Let responsibilities go. Let people go. Even if you look perfect on the outside, your body is battling something huge right now, and that has to be your number one priority. Skip class for MRIs. Skip work for blood work. That’s okay. Know that some friends are for shoe shopping and other friends are for talking about life. It’s appropriate to re-categorize them, and cut the crappy ones out. Know that your priorities will shift drastically, and your true friends will surprise you.

9. Don’t let go of your family.

They will not let go of you. Call your mom and dad, because no matter how old you are, they can make you feel better.

10. Find one friend that will always respond, “That sucks.”

This is crucial to cancer treatment. A lot of people will mistake your treatment updates or your venting as asking for advice. But the last thing you need to hear is, “At least it’s not…” or “My cousin had cancer and…” Sometimes, all you need to hear is, “That sucks.” Make sure you have that friend on speed dial.

11. Know that there is no “right” or “wrong” way to do cancer.

Every single case is different. Every single person is different. If you have to move in with your parents, enjoy the free food. If you cry all day or you quit your job or you spontaneously fly to Tahiti…just do what makes you feel good. That’s what’s right. This is the rule that trumps all others.

12. Laugh.

Laugh about the time the sexy nurse witnessed you struggling to put on your skinny jeans. Laugh about the time your tumor got lost in the mail en route to the next doctor. Laugh every single time your doctor checks your motor function and you feel like you’re sassily voguing. Laughter is the best medicine, my friend. Maybe radiation or chemo or surgery is the best treatment for malignancies, but laughter is the best medicine for the soul. If you can remember that, you will kick cancer’s ass no matter how the next PET scan comes out.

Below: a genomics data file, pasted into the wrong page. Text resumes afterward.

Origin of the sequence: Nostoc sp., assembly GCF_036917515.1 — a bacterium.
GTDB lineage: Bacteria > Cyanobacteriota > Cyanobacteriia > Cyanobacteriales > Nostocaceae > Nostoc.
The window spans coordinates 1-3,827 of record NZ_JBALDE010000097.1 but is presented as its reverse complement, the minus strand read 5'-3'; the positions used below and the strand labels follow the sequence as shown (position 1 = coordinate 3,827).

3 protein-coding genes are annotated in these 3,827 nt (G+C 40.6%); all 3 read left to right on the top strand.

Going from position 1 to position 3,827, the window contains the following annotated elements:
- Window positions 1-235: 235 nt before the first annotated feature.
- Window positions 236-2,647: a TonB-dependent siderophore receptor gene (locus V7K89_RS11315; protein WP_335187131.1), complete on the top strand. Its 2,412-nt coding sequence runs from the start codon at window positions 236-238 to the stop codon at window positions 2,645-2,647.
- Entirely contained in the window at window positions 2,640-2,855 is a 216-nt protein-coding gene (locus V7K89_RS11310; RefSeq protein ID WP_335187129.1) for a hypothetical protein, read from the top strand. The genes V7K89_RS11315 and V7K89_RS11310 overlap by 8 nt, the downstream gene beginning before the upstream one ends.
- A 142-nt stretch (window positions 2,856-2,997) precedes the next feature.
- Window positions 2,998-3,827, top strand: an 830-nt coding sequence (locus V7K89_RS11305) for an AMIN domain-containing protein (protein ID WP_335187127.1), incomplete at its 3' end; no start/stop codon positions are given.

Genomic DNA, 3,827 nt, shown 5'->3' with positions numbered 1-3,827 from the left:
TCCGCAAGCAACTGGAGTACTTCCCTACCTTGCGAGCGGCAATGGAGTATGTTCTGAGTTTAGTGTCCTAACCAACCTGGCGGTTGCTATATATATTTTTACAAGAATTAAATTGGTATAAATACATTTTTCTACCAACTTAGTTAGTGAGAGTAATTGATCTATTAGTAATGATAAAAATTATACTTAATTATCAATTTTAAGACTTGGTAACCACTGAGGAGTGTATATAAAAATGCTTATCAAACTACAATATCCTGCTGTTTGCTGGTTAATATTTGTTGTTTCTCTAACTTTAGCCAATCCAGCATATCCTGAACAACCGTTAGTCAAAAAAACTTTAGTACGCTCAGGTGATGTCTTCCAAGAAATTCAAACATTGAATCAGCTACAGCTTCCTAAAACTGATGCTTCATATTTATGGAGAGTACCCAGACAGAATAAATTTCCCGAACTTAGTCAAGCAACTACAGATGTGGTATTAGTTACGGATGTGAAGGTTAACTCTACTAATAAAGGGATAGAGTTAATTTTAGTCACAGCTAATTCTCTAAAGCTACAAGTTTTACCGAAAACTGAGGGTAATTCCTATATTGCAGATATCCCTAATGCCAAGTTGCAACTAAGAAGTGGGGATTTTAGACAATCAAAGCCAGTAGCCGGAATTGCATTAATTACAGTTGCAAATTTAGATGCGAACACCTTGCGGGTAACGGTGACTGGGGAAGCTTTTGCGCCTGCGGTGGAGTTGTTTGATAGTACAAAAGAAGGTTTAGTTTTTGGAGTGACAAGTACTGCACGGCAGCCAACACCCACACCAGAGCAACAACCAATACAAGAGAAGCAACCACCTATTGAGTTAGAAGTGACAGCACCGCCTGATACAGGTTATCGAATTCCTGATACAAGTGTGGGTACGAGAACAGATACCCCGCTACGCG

P.S. As a young person with cancer, you are suddenly faced with the reality that you may not live to 30 or 40 or 50. That, if you once thought you would live until 80, that means this disease has 60 years to make a comeback. You may lose your fertility, you may lose feeling in a limb. You may lose a limb entirely. So I didn’t put “Live every day like it’s your last,” on this list because, if you are a young person with cancer, you already know that. Thought Catalog Logo Mark